Perth art graduate to unveil new work at prestigious exhibition

A young Perth artist is preparing to unveil new work at a prestigious Edinburgh exhibition showcasing the best of Scotland’s emerging talent.

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A young Perth artist is preparing to unveil new work at a prestigious Edinburgh exhibition showcasing the best of Scotland’s emerging talent.

Laura Porteous (22) is among 61 graduates from across Scotland’s art and architecture schools to be selected for the eighth annual Royal Scottish Academy (RSA) New Contemporaries show which will be held at the RSA Galleries from March 5 to 30.

The exhibition provides a platform to showcase the work done by young artists and designers in Scotland, across the fields of painting, sculpture, film making, architecture and installation.

Laura, alongside eight other Robert Gordon University (RGU) graduates, has been given a unique opportunity to launch her career by exhibiting for a wider audience, after her successful participation at last year’s RGU Degree Show.

The former Perth Academy pupil, who graduated from Gray’s School of Art at RGU with a degree in painting last year, says she is delighted to be included in the exhibition.

She said: “I am excited now that the work has been handed in and I am not stressed about it anymore, so I can now look forward to the opening. The run up to it has been great and has pushed me to experiment with new projects.

“It is such a fantastic opportunity to reach my career goals, with so many opportunities that could arise from the New Contemporaries exhibition. It also allows the artists involved to meet a range of influential people in the industry that are invited to the opening evening.”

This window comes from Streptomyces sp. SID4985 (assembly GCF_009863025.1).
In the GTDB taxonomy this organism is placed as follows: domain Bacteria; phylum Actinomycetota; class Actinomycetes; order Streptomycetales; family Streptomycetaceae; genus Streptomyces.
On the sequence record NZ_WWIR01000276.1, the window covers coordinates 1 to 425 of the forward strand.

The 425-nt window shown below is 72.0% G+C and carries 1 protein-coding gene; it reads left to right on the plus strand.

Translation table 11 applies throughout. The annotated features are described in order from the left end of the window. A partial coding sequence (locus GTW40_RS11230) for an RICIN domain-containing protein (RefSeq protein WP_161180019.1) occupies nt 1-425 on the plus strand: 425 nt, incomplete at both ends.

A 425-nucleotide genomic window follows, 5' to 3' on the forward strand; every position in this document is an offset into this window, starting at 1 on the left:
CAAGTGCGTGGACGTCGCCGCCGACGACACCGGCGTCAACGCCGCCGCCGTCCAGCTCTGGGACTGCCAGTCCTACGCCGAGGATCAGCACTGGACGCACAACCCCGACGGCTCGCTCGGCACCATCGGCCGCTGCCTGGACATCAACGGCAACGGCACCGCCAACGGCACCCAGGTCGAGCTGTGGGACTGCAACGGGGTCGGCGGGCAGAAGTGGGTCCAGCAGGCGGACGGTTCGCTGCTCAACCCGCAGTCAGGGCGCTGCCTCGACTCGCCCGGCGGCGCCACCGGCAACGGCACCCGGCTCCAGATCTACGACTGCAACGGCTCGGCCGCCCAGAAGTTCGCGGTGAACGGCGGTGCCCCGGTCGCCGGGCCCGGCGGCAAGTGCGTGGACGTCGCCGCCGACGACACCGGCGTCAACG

Laura has created eight new pieces for the show as part of a series called ‘Modus Operandi’, a continuation of her Degree Show work in which she drew inspiration from Dutch painter Pieter Mondrian to challenge the concepts of time and space.

She said: “Spatialism and the research of this determines the outcome of my works. A system based approach is used where rules and guidelines play a key role, and exploring the limitations of paint through processes such as origami have become principal.

“Comprehending space and the fourth dimension, are regulative ideologies to me, encouraging viewers to consider the physical mass materials consume.

“Deterioration has become a significant aspect as it could be considered a visual representation of the fourth dimension, which many theorists believe to be time. A work that can demonstrate age or become time based itself is something I am keen to create.”

Since graduating Laura has been working full-time in Glasgow and has recently moved back to Perthshire, as well as working on her new work.

Looking back at her time at art school, she said: “I feel a bit sad that my time at Gray’s is over, though it was the most beneficial years of my life. I met so many friends and influential people during my time there, and learned a lot about myself and my own work.

“In particular I miss the freedom of being a full time student and being able to spend so much time in my studio.”

A variety of monetary awards and prizes will be awarded at the exhibition, in addition to residency, studio memberships and purchase prizes.

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